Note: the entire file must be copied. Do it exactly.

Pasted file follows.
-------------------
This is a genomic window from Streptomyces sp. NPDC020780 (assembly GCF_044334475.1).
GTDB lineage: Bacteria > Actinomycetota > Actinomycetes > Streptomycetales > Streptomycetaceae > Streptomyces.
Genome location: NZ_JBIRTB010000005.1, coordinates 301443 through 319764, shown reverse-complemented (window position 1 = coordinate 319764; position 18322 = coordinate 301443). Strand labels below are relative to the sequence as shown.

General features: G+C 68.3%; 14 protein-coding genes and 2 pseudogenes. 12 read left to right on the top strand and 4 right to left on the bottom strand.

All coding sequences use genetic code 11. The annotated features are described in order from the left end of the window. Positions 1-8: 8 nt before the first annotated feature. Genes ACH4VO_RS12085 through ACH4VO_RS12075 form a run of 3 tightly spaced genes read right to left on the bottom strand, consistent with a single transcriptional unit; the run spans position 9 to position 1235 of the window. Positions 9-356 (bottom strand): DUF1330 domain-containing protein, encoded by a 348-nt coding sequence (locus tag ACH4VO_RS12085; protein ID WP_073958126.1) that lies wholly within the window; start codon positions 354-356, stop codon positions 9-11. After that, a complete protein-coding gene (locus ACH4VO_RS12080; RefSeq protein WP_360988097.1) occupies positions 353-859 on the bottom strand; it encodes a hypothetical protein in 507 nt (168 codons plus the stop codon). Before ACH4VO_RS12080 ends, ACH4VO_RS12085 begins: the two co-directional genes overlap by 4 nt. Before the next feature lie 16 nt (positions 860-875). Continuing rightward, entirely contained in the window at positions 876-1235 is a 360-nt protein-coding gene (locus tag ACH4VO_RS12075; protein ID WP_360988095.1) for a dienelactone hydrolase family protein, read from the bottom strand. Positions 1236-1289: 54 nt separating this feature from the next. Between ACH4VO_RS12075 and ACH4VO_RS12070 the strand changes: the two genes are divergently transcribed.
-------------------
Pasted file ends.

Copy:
This is a genomic window from Streptomyces sp. NPDC020780 (assembly GCF_044334475.1).
GTDB lineage: Bacteria > Actinomycetota > Actinomycetes > Streptomycetales > Streptomycetaceae > Streptomyces.
Genome location: NZ_JBIRTB010000005.1, coordinates 301443 through 319764, shown reverse-complemented (window position 1 = coordinate 319764; position 18322 = coordinate 301443). Strand labels below are relative to the sequence as shown.

General features: G+C 68.3%; 14 protein-coding genes and 2 pseudogenes. 12 read left to right on the top strand and 4 right to left on the bottom strand.

All coding sequences use genetic code 11. The annotated features are described in order from the left end of the window. Positions 1-8: 8 nt before the first annotated feature. Genes ACH4VO_RS12085 through ACH4VO_RS12075 form a run of 3 tightly spaced genes read right to left on the bottom strand, consistent with a single transcriptional unit; the run spans position 9 to position 1235 of the window. Positions 9-356 (bottom strand): DUF1330 domain-containing protein, encoded by a 348-nt coding sequence (locus tag ACH4VO_RS12085; protein ID WP_073958126.1) that lies wholly within the window; start codon positions 354-356, stop codon positions 9-11. After that, a complete protein-coding gene (locus ACH4VO_RS12080; RefSeq protein WP_360988097.1) occupies positions 353-859 on the bottom strand; it encodes a hypothetical protein in 507 nt (168 codons plus the stop codon). Before ACH4VO_RS12080 ends, ACH4VO_RS12085 begins: the two co-directional genes overlap by 4 nt. Before the next feature lie 16 nt (positions 860-875). Continuing rightward, entirely contained in the window at positions 876-1235 is a 360-nt protein-coding gene (locus tag ACH4VO_RS12075; protein ID WP_360988095.1) for a dienelactone hydrolase family protein, read from the bottom strand. Positions 1236-1289: 54 nt separating this feature from the next. Between ACH4VO_RS12075 and ACH4VO_RS12070 the strand changes: the two genes are divergently transcribed.